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Tuesday, 17 July, 2001, 15:53 GMT 16:53 UK
Q&A: Bob Kiley dismissed

Bob Kiley has been sacked by Transport Secretary Stephen Byers as chairman and board member of London Regional Transport.

But what does it mean and where does management of the capital's crumbling transport infrastructure go from here?

Who is Bob Kiley?

He is the American who was brought in at great expense by London mayor Ken Livingstone to turn around London's transport system.

His credentials for the job rested on six years in the 1980s spent in charge of New York's Metropolitan Transportation Authority.

During this time, he oversaw a $20bn investment programme. He is credited with turning a dilapidated, dirty and unreliable subway train system in a smoothly functioning and professionally managed operation.

Mr Kiley is also a former CIA agent.

What has he been sacked from and why?

Transport Secretary Stephen Byers has sacked Mr Kiley from being chairman and board member of London Transport Authority - positions the government only appointed him to in May.

Mr Byers accused Mr Kiley of attempting to halt, without board approval, the negotiations with private companies bidding to take part in the so-called public-private partnership for the Underground.

Mr Kiley has been a persistent opponent of the scheme. Three weeks ago, he wrote to Prime Minister Tony Blair saying he was unable to achieve the changes he believed were necessary to make the scheme work.

What happens now?

Mr Kiley remains the Mayor of London's Commissioner for Transport.

In that capacity, he is taking the government to court to try and block the public-private partnership scheme.

The case, which begins next Monday, would have effectively involved Mr Kiley suing himself.

Now that he has been dismissed from the chairmanship of London Regional Transport with immediate effect, that is no longer the case.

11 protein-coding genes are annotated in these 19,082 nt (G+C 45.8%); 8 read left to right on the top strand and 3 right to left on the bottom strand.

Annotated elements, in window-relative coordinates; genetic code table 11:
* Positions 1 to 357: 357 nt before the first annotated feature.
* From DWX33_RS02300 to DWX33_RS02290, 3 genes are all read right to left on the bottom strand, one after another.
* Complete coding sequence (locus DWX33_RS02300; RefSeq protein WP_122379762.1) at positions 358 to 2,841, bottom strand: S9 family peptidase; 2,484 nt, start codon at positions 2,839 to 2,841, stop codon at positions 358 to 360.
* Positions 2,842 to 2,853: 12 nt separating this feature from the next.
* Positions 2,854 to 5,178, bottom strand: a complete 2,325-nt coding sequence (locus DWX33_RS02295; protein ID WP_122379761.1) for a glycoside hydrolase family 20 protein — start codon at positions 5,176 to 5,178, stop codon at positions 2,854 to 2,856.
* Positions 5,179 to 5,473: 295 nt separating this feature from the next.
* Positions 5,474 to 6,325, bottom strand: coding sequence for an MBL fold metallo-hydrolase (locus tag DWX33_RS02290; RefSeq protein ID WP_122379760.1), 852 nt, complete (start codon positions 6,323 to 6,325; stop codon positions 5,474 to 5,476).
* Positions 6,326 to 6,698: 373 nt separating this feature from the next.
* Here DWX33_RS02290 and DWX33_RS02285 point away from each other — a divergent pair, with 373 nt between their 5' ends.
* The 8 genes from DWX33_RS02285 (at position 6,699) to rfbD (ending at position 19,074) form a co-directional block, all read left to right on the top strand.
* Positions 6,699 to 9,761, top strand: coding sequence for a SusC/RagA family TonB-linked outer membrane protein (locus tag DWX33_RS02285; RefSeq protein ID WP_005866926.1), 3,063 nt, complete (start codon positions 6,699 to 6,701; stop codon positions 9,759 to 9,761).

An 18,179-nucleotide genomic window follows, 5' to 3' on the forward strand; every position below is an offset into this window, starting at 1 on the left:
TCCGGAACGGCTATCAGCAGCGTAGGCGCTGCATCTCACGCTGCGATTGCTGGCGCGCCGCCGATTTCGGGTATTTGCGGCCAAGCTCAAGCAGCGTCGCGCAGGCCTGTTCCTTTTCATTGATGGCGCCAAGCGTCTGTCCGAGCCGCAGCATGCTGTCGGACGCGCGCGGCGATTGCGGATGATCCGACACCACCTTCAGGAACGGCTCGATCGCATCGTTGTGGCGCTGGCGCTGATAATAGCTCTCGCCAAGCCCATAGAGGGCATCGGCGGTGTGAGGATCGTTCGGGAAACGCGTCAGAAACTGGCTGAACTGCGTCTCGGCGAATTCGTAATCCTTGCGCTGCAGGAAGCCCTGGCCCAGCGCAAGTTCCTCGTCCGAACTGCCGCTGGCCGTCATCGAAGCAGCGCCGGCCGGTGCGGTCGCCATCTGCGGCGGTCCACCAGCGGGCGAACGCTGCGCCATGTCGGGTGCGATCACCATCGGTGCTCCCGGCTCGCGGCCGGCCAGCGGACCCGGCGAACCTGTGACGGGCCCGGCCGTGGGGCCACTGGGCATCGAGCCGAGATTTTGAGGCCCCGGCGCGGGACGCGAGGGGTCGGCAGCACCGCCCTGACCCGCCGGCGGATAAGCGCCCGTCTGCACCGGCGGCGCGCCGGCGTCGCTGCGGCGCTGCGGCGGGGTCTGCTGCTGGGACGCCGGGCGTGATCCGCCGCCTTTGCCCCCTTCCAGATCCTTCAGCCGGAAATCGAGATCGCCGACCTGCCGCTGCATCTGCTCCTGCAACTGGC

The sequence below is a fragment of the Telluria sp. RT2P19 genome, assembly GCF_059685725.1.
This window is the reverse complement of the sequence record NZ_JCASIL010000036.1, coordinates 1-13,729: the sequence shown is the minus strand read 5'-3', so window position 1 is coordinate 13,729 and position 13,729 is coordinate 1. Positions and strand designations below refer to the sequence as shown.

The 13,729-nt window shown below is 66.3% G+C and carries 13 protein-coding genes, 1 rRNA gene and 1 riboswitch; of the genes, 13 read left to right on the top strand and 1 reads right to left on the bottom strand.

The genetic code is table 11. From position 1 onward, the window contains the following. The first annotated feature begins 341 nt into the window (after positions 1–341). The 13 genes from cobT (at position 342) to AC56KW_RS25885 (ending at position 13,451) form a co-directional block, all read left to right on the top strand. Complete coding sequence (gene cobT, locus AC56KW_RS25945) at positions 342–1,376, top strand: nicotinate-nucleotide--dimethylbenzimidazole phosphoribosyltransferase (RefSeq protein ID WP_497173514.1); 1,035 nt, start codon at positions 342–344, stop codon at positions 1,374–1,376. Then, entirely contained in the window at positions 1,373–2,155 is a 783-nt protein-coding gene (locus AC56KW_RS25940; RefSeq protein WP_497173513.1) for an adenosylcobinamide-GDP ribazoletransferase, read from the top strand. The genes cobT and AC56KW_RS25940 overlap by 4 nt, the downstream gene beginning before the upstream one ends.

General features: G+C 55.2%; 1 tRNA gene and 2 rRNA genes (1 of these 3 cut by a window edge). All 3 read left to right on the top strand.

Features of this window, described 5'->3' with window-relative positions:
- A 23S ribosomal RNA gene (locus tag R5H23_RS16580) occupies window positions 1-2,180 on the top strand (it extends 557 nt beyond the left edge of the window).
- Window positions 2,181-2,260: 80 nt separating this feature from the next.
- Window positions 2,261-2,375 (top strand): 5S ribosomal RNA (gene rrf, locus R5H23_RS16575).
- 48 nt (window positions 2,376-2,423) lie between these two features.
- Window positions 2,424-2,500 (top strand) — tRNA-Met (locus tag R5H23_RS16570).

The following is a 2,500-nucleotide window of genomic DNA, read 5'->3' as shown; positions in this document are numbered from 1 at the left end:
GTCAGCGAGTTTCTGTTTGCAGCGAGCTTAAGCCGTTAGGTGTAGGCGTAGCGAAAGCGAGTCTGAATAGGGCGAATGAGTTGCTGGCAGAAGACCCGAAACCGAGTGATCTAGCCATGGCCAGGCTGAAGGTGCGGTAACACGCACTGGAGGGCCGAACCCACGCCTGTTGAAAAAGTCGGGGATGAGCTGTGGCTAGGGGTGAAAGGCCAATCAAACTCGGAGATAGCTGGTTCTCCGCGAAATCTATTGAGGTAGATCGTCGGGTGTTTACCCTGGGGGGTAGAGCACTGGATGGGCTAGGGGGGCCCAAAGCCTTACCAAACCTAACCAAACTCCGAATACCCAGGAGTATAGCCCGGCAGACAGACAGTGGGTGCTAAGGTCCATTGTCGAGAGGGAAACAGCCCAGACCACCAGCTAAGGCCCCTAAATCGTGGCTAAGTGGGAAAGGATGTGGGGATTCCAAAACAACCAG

Despite this, Tuesday's sacking is not the end of the road for Mr Kiley nor for his and Mr Livingstone's opposition to government plans.

Was the sacking a surprise?

Not really. Mr Kiley has been a long-time opponent of the government's plans for the tube.

He and mayor Ken Livingstone want to raise funds for the tube in a bond issue while keeping ownership and management of the network wholly in public hands.

They have argued that breaking up the management structure will jeopardise safety.

The government wants three separate private consortia to take over responsibility for stations, tunnels and track while trains would continue to be run by a publicly owned London Underground.

Sources in the mayor's office have said Mr Kiley's appointment to the London Regional Transport positions was just a tactical move designed to close down the argument over funding for the tube until after the general election.

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See also:

17 Jul 01 | UK Politics
London transport guru sacked
06 Jul 01 | UK Politics
Tube boss gives new safety warning
03 Jul 01 | UK Politics
Tube talks at an 'end' - Kiley
26 Apr 01 | UK Politics
Alternative Tube plans unveiled
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